Do you like a good conspiracy? Ever wonder what it would be like to join one? Here’s your invitation …

The Advent Conspiracy is underway. You can renew Christmas by undermining what undermines Christmas. It’s a spiritual “Occupy Christmas” movement.

Many Christians order their days by observing a calendar of worship that owes more to the life of Christ than to the Roman moon. The year begins four Sundays before Christmas with Advent, carries through the seasons of Christmas, Epiphany, and Lent during the winter and early spring, reaches a high point at Easter through Pentecost, and then coasts through Ordinary Time all summer and fall until starting over again at Advent.

Ordinarily, Advent Sundays emphasize the themes of hope, peace, joy, and love — which correspond to prophets, Bethlehem, shepherds and angels. It’s a season of preparation for Christmas during which Christians make themselves ready again to welcome God’s surprising and transforming presence in their lives through the coming of Christ.

The gift of Christ’s presence has called for the gifts of presents in response. Like the magi from the East who came bearing gifts for the Christ child, we give gifts to one another as signs of love and gratitude.

But somewhere along the way, merchants hijacked this tradition, turning it into retail heaven, and thereby making wholesale changes to the meaning.

The Advent Conspiracy is catching on. It wants to bring back the spiritual simplicity of Christmas without any Scrooge-like sneering. Over the four weeks leading up to Dec. 25, you may join others in this subversive act of insurrection. Worship Fully, Spend Less, Give More, Love All: these four movements build upon one another and lead directly to a more glorious experience at the manger.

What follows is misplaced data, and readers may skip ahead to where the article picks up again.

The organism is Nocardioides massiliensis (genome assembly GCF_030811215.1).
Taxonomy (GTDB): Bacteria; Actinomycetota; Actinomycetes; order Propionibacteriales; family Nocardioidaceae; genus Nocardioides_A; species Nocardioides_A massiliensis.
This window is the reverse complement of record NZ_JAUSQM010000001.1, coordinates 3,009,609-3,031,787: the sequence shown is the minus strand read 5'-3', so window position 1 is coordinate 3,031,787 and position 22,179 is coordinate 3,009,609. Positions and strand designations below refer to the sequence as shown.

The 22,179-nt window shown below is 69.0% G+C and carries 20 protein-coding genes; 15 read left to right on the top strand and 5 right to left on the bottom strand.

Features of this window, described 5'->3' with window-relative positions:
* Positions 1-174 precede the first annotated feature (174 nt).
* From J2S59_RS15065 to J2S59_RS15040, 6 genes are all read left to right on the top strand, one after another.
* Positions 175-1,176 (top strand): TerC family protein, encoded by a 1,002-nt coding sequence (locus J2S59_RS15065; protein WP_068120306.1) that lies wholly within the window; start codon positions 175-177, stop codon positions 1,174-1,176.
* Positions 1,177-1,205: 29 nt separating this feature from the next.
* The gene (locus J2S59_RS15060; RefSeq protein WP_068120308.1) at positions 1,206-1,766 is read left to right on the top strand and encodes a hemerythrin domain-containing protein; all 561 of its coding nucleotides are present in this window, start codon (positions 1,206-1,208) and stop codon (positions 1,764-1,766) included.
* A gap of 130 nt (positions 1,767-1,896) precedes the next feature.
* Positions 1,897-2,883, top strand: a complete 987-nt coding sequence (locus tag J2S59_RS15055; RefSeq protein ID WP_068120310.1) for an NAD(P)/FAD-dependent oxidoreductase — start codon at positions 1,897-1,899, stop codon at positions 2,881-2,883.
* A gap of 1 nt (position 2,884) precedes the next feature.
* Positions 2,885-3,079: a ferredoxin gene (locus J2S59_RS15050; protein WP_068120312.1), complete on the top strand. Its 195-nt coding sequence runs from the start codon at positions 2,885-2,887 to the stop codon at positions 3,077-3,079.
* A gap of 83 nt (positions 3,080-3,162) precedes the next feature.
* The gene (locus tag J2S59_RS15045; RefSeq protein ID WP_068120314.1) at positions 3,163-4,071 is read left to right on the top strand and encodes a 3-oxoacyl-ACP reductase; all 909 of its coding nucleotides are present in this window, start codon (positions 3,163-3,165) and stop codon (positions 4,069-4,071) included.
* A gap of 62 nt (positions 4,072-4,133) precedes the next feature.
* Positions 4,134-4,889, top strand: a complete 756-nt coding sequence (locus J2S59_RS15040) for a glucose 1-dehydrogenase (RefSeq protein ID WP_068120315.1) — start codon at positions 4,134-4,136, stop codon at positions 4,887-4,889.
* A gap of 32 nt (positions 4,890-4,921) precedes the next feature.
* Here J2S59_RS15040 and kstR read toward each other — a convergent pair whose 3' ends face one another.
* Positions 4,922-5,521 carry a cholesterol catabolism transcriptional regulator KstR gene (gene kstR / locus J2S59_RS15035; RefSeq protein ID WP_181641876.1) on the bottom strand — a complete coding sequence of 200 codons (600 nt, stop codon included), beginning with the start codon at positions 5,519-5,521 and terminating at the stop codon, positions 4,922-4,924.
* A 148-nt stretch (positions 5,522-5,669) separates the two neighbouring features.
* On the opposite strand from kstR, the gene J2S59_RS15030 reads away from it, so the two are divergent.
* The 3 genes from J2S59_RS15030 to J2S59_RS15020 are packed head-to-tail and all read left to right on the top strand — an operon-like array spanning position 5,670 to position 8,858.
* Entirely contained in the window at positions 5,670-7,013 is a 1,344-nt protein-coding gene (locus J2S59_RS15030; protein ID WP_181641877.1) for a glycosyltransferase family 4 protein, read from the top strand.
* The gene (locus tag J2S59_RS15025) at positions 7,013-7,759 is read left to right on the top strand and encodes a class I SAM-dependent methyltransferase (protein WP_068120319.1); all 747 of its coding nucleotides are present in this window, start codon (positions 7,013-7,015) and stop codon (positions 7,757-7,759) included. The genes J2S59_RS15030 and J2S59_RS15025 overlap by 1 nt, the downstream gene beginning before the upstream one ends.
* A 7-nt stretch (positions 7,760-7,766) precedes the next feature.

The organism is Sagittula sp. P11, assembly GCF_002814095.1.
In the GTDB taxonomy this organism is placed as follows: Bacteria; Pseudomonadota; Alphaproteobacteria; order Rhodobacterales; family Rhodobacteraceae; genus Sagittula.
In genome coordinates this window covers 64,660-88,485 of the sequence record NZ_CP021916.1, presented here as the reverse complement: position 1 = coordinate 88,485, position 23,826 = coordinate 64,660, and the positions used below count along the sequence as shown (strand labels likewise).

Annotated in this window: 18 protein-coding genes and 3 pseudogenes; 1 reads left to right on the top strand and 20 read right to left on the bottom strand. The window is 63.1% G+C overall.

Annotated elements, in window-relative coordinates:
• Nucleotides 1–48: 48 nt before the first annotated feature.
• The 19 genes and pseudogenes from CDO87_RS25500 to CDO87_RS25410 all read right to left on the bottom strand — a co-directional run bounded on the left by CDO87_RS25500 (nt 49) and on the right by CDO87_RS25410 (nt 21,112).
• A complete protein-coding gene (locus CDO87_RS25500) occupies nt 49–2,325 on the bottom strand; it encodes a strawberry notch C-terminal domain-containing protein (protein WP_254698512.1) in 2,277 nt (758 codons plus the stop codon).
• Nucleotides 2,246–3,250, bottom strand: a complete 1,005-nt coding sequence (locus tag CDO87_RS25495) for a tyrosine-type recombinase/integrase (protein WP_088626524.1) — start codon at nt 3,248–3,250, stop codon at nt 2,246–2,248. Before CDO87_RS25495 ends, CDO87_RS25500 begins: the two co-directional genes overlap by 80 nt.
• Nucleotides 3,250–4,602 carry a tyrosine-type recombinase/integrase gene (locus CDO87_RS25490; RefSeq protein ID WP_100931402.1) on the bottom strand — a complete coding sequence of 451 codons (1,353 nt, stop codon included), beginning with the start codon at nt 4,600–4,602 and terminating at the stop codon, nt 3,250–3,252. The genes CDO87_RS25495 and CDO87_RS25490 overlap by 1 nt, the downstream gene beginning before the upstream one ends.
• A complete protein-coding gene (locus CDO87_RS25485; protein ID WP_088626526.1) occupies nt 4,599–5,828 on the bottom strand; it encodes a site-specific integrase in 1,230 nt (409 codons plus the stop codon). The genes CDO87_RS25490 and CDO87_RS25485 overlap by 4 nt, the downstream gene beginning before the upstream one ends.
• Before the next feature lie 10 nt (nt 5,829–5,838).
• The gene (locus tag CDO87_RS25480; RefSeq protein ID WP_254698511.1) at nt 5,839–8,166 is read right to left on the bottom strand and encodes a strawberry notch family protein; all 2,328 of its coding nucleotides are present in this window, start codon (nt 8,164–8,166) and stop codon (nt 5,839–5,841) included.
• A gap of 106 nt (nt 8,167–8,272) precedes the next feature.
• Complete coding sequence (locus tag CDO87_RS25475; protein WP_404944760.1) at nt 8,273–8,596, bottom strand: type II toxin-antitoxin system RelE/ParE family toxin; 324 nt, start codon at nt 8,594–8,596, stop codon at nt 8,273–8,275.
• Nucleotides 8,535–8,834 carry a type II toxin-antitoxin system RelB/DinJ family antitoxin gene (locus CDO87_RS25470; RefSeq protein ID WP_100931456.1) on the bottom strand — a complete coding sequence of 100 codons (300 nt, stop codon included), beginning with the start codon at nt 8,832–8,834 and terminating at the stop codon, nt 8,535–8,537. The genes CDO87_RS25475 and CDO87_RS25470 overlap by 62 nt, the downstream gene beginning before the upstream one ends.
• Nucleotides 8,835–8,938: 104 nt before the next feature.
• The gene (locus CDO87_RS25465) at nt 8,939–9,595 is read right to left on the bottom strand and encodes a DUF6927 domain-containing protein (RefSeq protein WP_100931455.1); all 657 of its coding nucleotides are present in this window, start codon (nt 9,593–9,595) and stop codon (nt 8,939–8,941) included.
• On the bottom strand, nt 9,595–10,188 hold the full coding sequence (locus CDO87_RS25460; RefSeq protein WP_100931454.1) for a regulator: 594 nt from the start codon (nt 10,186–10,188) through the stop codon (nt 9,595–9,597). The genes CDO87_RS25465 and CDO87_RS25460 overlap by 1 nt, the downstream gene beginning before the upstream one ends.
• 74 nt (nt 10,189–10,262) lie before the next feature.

Worship Fully. If you make worship your first priority, you are putting God first. Worship focuses our heart’s affection and our mind’s attention on the God who is alone worthy of it. Going to church (and if you are not a Christian, adapt here at will) inoculates you against the commercial allure of the mall. It fills you up spiritually so that you have no need and no room to add unfulfilling idols of material things to your life.

Spend Less. I know this sounds un-American right now, what with a fragile economy that needs you to heed the siren call to spend as if it’s your patriotic duty. It’s not. My guess is that you will spend enough, even if you join this conspiracy. But spend less: one less unneeded sweater, one less soon-to-be forgotten Best Buy gift card, one less coffee mug to go with a collection of past Starbucks Christmases.

Give More. Saving by spending less may be a good place to stop ordinarily, but Christmas is not Ordinary Time — it is a season for giving. Now you have more to give elsewhere. Where? To a mission enterprise locally or around the world that will change the lives of needy people more than that one less gift given to loved ones. But at the same time, give something more and different and better to loved ones. Make a gift. Give yourself in some way: time promised, a service rendered, the present of presence.

Love All. Here’s the big one. When you get this far, you might be feeling good about yourself. But the gift of the Christ child was God’s message of love for all. God didn’t choose favorites; God favored all. So whom do you need to love that hasn’t yet fallen under your category of “all”? Could be a family member who is hard to love. Could be a coworker or immigrant or politician or anyone else who is “other” to you. When you make a move toward that person or those persons this Advent, you conspire to usurp hatred and prejudice in the name of God’s love.

Conspiracy theories are usually nonsense. This one makes good sense.

Listen to the Rev. George Mason of Wilshire Baptist Church and the Rev. Blair Monie of Preston Hollow Presbyterian Church discuss why they decided to join the Advent Conspiracy, and what it looks like for their churches.